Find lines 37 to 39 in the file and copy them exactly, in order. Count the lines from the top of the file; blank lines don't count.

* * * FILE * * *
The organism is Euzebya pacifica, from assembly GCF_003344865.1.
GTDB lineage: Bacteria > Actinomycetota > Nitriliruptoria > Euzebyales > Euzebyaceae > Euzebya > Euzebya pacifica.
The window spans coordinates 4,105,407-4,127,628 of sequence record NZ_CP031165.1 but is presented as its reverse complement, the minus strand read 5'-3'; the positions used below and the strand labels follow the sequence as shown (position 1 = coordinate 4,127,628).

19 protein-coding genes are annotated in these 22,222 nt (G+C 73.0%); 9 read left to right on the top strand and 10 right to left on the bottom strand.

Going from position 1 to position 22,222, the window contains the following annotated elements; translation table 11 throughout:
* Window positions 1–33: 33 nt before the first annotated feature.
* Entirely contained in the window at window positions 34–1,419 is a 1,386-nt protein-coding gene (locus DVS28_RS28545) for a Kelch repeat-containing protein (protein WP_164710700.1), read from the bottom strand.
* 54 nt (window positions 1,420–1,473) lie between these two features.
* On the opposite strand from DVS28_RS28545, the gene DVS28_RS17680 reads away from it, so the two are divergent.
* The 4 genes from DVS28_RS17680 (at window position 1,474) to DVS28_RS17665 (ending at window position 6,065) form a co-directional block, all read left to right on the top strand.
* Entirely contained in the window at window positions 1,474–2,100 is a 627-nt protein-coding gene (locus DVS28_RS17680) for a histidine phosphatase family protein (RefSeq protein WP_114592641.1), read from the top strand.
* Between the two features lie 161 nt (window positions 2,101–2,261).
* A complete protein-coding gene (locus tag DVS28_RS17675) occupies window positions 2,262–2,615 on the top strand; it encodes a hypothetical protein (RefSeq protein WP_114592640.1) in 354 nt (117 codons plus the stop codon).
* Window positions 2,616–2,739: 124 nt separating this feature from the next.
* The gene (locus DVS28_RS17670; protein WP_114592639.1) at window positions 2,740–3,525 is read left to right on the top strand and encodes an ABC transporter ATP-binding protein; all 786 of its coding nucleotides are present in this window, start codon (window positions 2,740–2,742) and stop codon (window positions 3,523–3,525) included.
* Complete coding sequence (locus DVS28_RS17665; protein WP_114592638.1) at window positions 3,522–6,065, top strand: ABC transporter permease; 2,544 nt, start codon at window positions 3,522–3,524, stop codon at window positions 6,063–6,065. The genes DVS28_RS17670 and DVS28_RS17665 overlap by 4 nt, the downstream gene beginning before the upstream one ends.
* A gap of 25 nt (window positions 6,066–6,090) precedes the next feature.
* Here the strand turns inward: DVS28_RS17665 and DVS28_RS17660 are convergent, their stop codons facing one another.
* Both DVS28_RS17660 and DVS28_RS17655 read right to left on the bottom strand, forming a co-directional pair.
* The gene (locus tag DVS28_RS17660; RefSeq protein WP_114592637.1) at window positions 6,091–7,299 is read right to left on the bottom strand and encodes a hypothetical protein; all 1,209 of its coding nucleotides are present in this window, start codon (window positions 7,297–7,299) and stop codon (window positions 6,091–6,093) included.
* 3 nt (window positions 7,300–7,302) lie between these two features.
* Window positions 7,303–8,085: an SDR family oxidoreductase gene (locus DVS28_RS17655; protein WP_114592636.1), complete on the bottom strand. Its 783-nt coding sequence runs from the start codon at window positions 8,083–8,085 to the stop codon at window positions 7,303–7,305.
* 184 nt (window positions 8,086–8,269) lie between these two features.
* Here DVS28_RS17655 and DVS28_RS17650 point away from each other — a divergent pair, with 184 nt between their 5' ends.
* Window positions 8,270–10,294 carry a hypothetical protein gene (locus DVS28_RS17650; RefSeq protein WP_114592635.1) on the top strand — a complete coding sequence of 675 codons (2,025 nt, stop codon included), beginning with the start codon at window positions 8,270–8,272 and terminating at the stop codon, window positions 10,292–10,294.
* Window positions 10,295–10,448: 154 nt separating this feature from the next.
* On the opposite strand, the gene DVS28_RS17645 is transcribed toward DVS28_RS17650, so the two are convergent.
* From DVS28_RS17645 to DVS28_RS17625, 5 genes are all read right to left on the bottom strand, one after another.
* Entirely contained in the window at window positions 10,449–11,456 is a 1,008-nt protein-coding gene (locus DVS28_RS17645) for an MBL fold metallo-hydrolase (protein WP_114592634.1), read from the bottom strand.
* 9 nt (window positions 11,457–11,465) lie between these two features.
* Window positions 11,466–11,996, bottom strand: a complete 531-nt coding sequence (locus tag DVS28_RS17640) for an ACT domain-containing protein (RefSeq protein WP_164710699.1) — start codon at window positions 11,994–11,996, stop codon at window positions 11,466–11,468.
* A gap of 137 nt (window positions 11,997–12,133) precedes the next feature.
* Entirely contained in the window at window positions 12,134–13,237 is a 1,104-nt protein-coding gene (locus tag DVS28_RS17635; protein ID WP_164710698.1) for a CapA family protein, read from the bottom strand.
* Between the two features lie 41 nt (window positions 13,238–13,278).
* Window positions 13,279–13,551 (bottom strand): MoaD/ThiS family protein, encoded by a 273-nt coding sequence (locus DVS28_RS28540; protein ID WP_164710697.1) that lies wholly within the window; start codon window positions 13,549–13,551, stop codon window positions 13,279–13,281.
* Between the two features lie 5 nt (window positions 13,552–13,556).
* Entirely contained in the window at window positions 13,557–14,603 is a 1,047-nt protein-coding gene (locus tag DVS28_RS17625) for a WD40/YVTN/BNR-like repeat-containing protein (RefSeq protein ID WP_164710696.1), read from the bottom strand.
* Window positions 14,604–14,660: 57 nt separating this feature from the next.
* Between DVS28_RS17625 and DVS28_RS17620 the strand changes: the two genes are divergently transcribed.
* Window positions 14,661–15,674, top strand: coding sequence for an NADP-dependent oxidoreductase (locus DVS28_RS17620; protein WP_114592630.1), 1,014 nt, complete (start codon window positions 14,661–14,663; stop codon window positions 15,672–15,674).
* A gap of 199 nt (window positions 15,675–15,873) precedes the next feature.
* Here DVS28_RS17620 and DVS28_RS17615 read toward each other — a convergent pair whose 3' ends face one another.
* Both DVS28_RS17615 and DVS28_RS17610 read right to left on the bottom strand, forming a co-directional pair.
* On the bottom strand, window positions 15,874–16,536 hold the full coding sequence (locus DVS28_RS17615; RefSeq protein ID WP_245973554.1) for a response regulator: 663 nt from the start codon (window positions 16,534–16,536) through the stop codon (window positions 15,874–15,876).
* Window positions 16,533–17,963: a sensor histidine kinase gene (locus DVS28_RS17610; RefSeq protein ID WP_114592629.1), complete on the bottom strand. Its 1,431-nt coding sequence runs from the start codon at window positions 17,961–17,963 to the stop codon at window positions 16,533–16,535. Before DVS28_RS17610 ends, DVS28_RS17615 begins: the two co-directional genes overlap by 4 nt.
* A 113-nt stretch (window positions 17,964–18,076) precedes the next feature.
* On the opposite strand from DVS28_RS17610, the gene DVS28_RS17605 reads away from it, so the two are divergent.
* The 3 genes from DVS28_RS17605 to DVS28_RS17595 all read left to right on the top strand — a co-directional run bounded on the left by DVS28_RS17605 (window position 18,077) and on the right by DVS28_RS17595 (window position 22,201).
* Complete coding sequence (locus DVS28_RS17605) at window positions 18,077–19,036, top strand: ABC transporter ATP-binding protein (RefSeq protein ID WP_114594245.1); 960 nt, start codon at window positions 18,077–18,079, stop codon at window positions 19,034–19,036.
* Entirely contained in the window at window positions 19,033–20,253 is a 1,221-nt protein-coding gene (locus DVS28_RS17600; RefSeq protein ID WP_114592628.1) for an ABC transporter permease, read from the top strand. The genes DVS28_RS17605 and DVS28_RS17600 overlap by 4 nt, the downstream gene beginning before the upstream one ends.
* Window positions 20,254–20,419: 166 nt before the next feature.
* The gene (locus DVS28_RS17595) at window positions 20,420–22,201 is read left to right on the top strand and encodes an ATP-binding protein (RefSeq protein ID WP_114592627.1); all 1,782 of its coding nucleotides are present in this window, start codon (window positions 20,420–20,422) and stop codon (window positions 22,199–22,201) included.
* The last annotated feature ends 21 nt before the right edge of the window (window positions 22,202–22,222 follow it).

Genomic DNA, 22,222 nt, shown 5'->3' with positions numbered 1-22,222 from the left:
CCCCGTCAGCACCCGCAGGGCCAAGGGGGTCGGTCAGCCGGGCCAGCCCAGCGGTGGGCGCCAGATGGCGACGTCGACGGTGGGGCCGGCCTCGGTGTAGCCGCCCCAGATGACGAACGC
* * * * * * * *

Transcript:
* Entirely contained in the window at window positions 13,557–14,603 is a 1,047-nt protein-coding gene (locus tag DVS28_RS17625) for a WD40/YVTN/BNR-like repeat-containing protein (RefSeq protein ID WP_164710696.1), read from the bottom strand.
* Window positions 14,604–14,660: 57 nt separating this feature from the next.
* Between DVS28_RS17625 and DVS28_RS17620 the strand changes: the two genes are divergently transcribed.